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Pulse-wave analysis (PWA) is an established method to assess arterial wave reflections and arterial vasoreactivity in humans. A high short-term reproducibility of baseline augmentation index (AIx) has been reported. However, the short-term reproducibility of AIx changes following pharmacological challenge with either inhaled salbutamol (endothelium-dependent vasodilatation) or sublingual glyceryl trinitrate (GTN; endothelium-independent vasodilatation), using appropriate statistical methods, is largely unknown.

Baseline AIx and GTN- and salbutamol-mediated changes in AIx (all corrected for a heart rate of 75 b.p.m.) were measured on two separate occasions, 1 h apart, in 22 healthy controls (mean (±SD) age 52.0 ± 13.4 years) and 11 elderly patients with chronic heart failure (CHF; 73.1 ± 8.7 years). Reproducibility was assessed by measuring intraclass correlation coefficients (ICC), coefficients of variation (CV) and Bland–Altman plots.

Baseline AIx showed good short-term reproducibility with high ICC in both the control and CHF groups (0.90 and 0.87, respectively). In contrast, in the control and CHF groups, the ICC of GTN- (0.58 and 0.17, respectively) and salbutamol-mediated (0.18 and 0.04, respectively) changes in AIx were substantially low. The CV was relatively low for baseline AIx in control and CHF groups (25.0 and 22.5%, respectively), but not for GTN- (22.3 and 59.8%, respectively) or salbutamol-mediated (45.1 and 184.0%, respectively) changes in AIx. Bland–Altman analysis revealed poor reproducibility, with limits of agreement beyond either +15% or –15% for changes in AIx after GTN and salbutamol for both control and CHF groups. The changes in blood pressure and heart rate following pharmacological challenge were similar between the two measurements.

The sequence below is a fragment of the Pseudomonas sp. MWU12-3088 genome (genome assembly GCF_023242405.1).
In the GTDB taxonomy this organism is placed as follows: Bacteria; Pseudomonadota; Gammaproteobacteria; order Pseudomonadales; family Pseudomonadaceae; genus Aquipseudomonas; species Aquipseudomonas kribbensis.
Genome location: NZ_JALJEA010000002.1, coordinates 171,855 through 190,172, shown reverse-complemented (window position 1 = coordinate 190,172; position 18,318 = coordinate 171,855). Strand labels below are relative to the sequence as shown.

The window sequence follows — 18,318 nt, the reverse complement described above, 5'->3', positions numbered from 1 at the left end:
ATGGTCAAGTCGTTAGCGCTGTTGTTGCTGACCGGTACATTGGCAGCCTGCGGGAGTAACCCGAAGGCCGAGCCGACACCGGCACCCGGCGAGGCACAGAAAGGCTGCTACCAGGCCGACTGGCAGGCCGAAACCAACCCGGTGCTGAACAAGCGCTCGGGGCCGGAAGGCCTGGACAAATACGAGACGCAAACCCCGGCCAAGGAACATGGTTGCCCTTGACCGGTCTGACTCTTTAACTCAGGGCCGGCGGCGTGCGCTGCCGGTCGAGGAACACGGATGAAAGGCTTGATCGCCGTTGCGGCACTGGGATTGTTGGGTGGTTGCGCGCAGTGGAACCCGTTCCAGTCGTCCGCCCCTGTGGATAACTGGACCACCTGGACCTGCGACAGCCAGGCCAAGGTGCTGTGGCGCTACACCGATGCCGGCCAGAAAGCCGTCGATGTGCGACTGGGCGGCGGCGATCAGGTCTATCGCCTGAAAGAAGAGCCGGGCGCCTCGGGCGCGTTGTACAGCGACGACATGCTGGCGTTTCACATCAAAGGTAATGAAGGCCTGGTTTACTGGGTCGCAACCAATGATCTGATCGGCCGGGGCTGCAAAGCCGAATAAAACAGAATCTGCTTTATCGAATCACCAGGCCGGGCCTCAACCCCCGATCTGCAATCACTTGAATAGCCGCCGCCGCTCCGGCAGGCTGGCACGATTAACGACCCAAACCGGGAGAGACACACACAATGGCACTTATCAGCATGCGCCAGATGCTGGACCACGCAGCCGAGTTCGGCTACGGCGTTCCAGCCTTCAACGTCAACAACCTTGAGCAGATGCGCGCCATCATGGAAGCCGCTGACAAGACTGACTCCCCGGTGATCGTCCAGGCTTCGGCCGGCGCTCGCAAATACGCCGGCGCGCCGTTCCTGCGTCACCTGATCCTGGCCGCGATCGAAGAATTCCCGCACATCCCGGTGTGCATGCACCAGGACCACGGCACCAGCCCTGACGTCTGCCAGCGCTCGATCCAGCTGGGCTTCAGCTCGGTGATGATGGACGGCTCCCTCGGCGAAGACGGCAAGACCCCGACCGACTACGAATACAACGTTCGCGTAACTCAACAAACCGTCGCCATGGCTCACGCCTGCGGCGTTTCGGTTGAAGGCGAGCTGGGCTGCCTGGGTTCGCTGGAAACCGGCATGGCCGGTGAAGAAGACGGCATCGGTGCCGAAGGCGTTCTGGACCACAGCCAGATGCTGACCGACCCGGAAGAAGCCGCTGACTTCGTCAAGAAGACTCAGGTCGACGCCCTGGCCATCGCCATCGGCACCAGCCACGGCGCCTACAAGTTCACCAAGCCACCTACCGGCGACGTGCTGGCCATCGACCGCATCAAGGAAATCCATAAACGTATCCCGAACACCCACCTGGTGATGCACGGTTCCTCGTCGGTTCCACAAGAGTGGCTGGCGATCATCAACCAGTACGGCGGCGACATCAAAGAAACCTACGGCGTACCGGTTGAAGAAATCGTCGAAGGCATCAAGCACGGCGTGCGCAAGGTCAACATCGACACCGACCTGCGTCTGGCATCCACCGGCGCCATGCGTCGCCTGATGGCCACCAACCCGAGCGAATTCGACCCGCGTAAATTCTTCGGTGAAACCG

The poor reproducibility of changes in AIx following pharmacological challenge questions the use of this method in acute studies.
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Keywords: augmentation index; endothelium; pulse-wave analysis; repeatability; reproducibility; vasodilatation

Document Type: Research Article

Publication date: January 1, 2009

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